I could not choose a better image of the impact of the pandemics than when Hanna and his friend Zakaria arrive to an empty city. This is an image that has stayed with me since my youth when my mother locked us up in the house as the cholera wreaked havoc in the city. We used to peep at the world from behind closed doors. We watched as the cholera sauntered down the streets where it claimed its victims while the smell of burned bodies clung to the air and as mosques called for salvation in burning tearful entreaties.
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I believe that humans today and everywhere are hostage to major companies. We welcomed them into our daily lives or they were imposed on us without asking for permission. No one asked us if we wanted to stop at the “fax age” or move on to the “internet age”. We can count every human achievement around us without pausing to ask “at what cost?” The arrival of the pandemic is linked to regret at the time when regret is futile. It is delusional to claim that life a hundred years ago was better. This is not true. Life was always an exercise in ongoing hardship.
Modern life is about eating away at oneself. We are veering away from happiness by moving closer to a modern life that is based on owning things. This too is an illusion. Life has never ceased being a temporary test that cannot be judged without the facts the politicians and scientists are concealing from the public. Scientific groups have reached the highest level of advancement. I am certain that they are capable of reproducing life or stopping death. However, at this terrible moment, they appear helpless before this virus that has shut down the world. This is the truth, not fiction. The same policy of hiding secrets still stands. We won’t find the answer to “where did the virus come from?” Similarly, we have yet to find the answers to: “Where did ISIS come from? And why? Who will compensate the tens of thousands of victims?”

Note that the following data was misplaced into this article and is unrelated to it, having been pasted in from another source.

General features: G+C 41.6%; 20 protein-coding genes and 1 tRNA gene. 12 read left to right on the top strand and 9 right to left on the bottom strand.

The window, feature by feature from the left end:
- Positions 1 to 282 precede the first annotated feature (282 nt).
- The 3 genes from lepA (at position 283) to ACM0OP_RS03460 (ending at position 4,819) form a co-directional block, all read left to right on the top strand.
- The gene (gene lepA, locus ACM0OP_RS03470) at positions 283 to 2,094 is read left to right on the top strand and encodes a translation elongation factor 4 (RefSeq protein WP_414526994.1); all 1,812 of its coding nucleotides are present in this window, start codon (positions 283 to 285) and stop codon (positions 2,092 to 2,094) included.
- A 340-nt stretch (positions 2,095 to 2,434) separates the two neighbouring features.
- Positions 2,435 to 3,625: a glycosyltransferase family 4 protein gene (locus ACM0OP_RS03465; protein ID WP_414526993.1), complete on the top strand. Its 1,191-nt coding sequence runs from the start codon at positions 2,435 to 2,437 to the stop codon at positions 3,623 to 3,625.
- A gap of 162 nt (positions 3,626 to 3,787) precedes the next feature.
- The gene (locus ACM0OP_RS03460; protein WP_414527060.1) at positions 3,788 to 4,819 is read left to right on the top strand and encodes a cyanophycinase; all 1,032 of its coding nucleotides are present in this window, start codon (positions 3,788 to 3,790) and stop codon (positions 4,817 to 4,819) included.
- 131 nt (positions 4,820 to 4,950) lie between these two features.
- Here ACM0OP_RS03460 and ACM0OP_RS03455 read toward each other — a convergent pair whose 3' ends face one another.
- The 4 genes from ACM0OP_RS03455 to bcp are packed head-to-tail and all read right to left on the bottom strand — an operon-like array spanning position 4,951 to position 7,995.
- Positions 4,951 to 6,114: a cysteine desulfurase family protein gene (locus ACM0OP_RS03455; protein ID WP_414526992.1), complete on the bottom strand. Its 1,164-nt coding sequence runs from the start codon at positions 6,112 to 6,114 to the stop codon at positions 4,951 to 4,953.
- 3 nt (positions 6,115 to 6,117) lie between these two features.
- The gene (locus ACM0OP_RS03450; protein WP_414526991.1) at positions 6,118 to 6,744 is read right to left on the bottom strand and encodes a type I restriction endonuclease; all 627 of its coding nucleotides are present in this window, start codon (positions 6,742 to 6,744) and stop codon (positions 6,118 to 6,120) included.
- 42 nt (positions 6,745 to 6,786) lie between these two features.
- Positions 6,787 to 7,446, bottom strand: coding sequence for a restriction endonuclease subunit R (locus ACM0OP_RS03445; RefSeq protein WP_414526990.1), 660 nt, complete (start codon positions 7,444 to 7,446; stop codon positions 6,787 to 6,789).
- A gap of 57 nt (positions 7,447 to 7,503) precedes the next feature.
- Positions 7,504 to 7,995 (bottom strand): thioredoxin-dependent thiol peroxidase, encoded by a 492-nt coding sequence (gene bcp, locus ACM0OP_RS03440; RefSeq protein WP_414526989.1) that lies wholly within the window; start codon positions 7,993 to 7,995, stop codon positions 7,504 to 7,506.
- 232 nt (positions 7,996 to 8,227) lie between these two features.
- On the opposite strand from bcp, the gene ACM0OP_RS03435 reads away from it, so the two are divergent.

With every pandemic, people become corpse we should steer clear of. The images of funerals around the world simply inform us that death may actually be hard work. The world is now sharing Syria this hardship even though the angles may be different.
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Right now, the Syrians are again waiting arbitrary death, this time in a new form. I am one of them. As a people, we have experienced all forms of death. Tens of thousands of Syria’s finest youths have died under torture. Entire cities have been razed to the ground under shelling. Over half a million Syrians have been killed and millions have been displaced by the war that is not over yet.
Today, the new coronavirus is sauntering around and all of us in Syria are helplessly awaiting it without knowing whether we can fight it. Deep inside, we know that the people are dispensable to the regime, which can live on with only a quarter of the population or three fourths of the people dead. No one will ask why there aren’t enough ventilators at Syria’s hospitals and why the medical system is almost non-existent. No one addressed with the question wants to assume responsibility because deep inside every Syrian is growing a strange realization that those who survived the war will be a survivor no matter what. Those who drowned in the sea, will not be deterred by a stream. Who knows, the stream could turn into terrible flood that would sweep us all towards the abyss and incinerator that will turn us all into ash.
*Khaled Khalifa is a Syrian novelist.